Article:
How to download YouTube videos to watch offline

When you want to download a video from YouTube, a quick web search will reveal several tools that promise to do the job—but even leaving aside the issue of violating the YouTube terms of service, we can’t guarantee that they’re safe or reliable.

If you want to download YouTube videos, there’s only one official way to go about it: To put down $14 a month for YouTube Premium.

That might seem a lot for the privilege of downloading videos, but it also means that you’ll never see an ad again, can keep videos playing in the background on a phone, and will get access to a complete Spotify competitor in the form of YouTube Music.

Download YouTube videos to a computer

The only official way to download a YouTube video is to use YouTube Premium. David Nield for Popular Science

When you’re using YouTube in Chrome, Edge, Firefox, or Opera and are signed into an account that has YouTube Premium, you’ll see a Download button underneath every video when you open up its full page. Click the button, and the download will start. You must keep YouTube open in a browser tab to keep the downloads running, but you can leave the page you’re downloading from to view other videos.

You’ll see the option to download videos in other places, too. On the front page of YouTube, for example, you can click the three dots next to any video to find a Download option there. It’s on search results pages too, if you click the three dots next to any clip.

[Related: How to navigate YouTube videos like a pro]

To see downloads that are in progress and to view your downloaded videos, head to (you might want to bookmark the link for future reference). You can also click the YouTube logo in the top left corner and choose Downloads from the menu that appears to get to the same screen. To delete a video, click the three dots next to it, then choose Remove from downloads.

Click Download settings (top right on the downloads page) to change the quality of downloaded videos (better quality means longer download times and larger file sizes)—or get YouTube to prompt you to choose a quality setting every time you initiate a download. You can also turn on smart downloads, which will download a selection of recommended videos in the background for you.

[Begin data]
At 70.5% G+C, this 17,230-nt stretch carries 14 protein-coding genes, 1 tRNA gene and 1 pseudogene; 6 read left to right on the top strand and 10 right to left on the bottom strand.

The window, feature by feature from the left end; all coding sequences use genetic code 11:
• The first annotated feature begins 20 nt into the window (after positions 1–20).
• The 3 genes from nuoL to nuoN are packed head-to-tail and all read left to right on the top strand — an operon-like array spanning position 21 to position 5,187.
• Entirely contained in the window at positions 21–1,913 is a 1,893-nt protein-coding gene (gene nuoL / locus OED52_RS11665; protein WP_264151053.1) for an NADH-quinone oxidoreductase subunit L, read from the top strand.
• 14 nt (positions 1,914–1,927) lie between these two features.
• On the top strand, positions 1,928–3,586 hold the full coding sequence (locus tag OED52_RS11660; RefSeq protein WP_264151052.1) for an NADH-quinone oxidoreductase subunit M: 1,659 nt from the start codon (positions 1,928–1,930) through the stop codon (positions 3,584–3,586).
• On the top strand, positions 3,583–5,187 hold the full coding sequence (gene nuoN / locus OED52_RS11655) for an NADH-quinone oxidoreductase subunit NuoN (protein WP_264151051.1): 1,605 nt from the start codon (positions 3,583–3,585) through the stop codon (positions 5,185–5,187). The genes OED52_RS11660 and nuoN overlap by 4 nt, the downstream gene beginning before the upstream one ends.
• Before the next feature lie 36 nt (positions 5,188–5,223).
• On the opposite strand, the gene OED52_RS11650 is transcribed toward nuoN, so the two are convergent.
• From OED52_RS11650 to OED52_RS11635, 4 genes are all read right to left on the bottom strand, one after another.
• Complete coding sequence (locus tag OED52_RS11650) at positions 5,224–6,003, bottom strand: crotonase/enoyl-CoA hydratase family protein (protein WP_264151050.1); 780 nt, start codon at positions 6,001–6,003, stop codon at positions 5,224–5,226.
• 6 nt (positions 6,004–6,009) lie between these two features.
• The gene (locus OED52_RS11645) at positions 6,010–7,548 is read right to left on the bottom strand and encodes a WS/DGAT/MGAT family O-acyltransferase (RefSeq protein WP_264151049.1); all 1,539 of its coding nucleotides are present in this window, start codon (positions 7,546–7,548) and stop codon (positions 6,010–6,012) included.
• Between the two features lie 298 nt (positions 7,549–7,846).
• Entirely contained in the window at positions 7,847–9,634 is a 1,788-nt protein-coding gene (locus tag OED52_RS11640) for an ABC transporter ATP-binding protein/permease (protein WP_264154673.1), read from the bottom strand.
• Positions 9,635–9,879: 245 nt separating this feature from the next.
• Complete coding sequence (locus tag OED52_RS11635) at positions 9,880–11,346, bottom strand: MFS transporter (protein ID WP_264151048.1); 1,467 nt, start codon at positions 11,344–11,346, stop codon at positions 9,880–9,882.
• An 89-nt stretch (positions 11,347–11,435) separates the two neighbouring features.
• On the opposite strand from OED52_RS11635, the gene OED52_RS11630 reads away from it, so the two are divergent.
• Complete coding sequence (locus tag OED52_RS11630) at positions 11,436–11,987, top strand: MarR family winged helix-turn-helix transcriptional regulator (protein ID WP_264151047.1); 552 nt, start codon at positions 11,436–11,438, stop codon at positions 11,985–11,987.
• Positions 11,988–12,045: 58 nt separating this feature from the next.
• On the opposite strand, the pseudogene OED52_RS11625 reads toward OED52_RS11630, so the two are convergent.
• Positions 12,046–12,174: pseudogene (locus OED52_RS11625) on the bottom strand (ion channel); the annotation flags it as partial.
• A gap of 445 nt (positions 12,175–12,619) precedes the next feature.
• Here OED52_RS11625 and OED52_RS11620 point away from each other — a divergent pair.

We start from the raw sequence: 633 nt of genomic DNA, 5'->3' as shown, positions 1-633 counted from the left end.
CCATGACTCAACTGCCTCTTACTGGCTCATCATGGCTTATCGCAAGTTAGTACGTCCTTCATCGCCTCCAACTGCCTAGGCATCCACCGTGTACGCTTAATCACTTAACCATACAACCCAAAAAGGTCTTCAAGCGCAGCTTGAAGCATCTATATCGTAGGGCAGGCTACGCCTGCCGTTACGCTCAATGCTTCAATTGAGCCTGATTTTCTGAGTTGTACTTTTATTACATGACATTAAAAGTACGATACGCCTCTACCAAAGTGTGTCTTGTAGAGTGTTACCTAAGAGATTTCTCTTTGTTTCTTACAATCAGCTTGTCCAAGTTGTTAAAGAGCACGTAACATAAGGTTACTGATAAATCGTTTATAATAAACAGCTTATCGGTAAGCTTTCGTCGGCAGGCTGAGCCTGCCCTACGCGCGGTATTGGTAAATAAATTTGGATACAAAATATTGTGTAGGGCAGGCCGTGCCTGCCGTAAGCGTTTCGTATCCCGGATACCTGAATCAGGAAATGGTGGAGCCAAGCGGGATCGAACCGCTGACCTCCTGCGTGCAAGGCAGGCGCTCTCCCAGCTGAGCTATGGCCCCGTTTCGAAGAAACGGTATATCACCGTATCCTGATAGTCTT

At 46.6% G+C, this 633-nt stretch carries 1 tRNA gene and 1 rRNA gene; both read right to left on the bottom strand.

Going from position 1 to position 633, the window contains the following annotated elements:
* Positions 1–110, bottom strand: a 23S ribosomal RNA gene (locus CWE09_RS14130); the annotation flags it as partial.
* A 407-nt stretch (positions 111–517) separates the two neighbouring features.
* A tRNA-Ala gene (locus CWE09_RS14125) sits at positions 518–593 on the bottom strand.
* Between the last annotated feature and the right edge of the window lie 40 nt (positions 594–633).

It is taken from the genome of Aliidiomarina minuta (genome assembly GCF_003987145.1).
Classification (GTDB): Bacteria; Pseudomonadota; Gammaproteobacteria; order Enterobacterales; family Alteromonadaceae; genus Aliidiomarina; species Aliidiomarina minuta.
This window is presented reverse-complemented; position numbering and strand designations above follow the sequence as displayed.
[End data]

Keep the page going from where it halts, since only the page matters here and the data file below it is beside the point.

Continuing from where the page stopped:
Your browser of choice will cache your chosen videos on your computer’s storage drive for when you need them, but they’ll be in a scrambled format that only the browser can recognize. That means you can’t open up a folder on your Windows or macOS system and see a list of video files. To watch the videos you’ve saved, you need to go through YouTube.

How to download YouTube videos to a phone or tablet

The YouTube app on a phone, showing all downloaded videos.
The YouTube app has you covered for downloads on a phone or tablet. David Nield for Popular Science

A similar set of download features are available on the YouTube app for Android and iOS. When you’re browsing through videos on the Home tab, you can tap on the three dots next to any clip to find a Download video option, and that will start the download. Tap through on a video to get to its full page, complete with comments, and there’s a Download button there you can use as well.

When you search for videos in the app or browse a channel you’re subscribed to, you’ll see three dots next to each video as you scroll—tap these dots and pick Download video to save it to your phone.

As on a computer, these downloads won’t be saved as separate video files, but as data that only the YouTube app can interpret—so you can’t open downloaded videos in another video app on your device. To see videos that have been downloaded or are currently downloading, open the Library tab and choose Downloads.

[Related: How to use DeArrow to get rid of “YouTube face”]

To remove a video, go to the Downloads screen, tap the three dots next to a video, and then hit Delete from downloads. If you want to manage download settings, tap the three dots up in the top right corner of that screen and then hit Settings—there you can set a download quality for the videos, for example. On Android (but not iOS), you can opt to only download videos when connected to WiFi, and see how much space your downloaded YouTube videos are taking up.

On Android, there’s also a toggle switch for Smart downloads, and an Adjust smart downloads option for setting how much storage space this feature consumes. When enabled, it’ll download recommended videos from YouTube in the background for you, so you’ll always have something to watch when you’re without an internet connection.